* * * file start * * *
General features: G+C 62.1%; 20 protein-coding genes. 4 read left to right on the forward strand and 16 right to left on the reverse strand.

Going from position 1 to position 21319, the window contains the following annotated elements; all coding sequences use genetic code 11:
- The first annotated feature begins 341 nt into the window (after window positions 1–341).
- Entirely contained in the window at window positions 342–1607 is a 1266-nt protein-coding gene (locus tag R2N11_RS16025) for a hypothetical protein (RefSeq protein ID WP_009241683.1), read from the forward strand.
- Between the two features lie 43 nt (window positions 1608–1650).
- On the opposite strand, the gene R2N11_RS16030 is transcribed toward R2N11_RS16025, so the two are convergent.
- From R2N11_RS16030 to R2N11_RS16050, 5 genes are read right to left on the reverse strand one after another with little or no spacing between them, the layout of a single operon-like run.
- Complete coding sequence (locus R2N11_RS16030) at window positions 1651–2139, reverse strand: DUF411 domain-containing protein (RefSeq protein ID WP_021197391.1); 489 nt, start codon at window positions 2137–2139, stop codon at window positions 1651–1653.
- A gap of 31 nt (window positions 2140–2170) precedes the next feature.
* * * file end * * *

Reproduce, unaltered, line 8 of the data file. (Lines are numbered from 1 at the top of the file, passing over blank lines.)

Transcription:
- Complete coding sequence (locus R2N11_RS16030) at window positions 1651–2139, reverse strand: DUF411 domain-containing protein (RefSeq protein ID WP_021197391.1); 489 nt, start codon at window positions 2137–2139, stop codon at window positions 1651–1653.